The road to justice and peace lies through boycotting Israel
Barring a dramatic change in the military balance in the Middle East, it would seem that only sanctions are likely to deliver anything approximating a just solution to the Palestinian-Israeli conflict.
According to an opinion poll carried out by the Israeli Geocartography Institute and cited by the Middle East Monitor website, 67 per cent of Israelis believe that the threat of several European countries to boycott Israel economically would harm their families in one way or another.
The website quoted the institute’s director, who oversaw the poll, as saying that “the Israeli public seriously fears the European actions against Israel”. He pointed out that the concern is spread across most of Israeli socio-economic groups, especially the residents of the northern region, as well as the lower middle class and those with average incomes ranging between 9,000 and 13,000 shekels (that is, 2,547-3,680 US dollars).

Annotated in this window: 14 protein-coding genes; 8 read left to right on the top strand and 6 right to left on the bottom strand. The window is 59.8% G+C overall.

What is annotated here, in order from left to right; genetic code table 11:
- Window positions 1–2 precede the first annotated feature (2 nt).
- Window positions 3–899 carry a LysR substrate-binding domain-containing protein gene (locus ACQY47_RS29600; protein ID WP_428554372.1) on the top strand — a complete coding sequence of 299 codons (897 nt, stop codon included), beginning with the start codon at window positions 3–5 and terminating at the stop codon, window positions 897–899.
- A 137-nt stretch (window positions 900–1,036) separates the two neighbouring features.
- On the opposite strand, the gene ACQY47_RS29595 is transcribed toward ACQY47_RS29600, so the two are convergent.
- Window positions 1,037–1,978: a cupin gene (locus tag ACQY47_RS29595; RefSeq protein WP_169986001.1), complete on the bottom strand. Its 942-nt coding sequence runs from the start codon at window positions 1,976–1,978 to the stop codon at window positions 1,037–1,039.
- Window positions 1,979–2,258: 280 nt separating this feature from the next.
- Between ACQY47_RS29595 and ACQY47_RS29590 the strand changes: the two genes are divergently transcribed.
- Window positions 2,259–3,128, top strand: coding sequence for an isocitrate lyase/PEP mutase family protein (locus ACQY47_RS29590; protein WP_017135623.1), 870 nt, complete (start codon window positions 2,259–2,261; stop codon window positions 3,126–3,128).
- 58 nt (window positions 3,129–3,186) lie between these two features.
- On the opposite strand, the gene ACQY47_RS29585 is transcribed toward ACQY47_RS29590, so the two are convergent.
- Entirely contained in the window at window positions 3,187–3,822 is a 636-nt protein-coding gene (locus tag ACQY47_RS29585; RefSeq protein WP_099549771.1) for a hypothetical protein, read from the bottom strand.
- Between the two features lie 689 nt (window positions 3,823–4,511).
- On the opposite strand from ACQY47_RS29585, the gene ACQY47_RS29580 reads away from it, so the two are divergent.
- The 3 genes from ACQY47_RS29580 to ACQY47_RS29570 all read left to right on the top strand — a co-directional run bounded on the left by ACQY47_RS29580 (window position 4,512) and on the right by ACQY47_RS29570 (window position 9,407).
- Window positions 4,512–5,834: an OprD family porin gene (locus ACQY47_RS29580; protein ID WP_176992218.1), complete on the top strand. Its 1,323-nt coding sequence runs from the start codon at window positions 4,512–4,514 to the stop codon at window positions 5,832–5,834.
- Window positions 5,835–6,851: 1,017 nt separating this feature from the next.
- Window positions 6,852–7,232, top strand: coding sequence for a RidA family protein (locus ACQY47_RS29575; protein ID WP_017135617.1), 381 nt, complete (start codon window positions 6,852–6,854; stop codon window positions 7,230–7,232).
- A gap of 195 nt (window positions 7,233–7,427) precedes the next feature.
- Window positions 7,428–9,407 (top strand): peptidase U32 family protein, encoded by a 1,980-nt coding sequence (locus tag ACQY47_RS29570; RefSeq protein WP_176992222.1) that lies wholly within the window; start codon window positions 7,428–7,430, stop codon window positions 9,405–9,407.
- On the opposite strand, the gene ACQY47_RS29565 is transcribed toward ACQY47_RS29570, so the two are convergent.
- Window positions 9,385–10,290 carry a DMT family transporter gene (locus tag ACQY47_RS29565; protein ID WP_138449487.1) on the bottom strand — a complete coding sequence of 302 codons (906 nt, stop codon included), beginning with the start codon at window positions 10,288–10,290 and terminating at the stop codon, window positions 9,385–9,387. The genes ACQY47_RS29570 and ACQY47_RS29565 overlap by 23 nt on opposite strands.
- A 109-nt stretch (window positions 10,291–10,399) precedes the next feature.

The conclusion is clear. If you’re interested in a just peace between Israel and the Palestinians, then boycott, divestment and sanctions (BDS) is the only path.
As the British legislator Gerald Kaufman told the lower chamber of the UK parliament on 5 February, most Israelis have no empathy with others as long as they are comfortable and secure:
Go to Tel Aviv, as I did not long ago, and watch them sitting complacently outside their pavement cafés. They do not give a damn about their fellow human beings perhaps half an hour away.
There are only two ways to change that attitude. The first is the threat of overwhelming and sustained force, which for now is not possible. This leaves BDS as the only realistic path to peace and justice in the short and medium terms.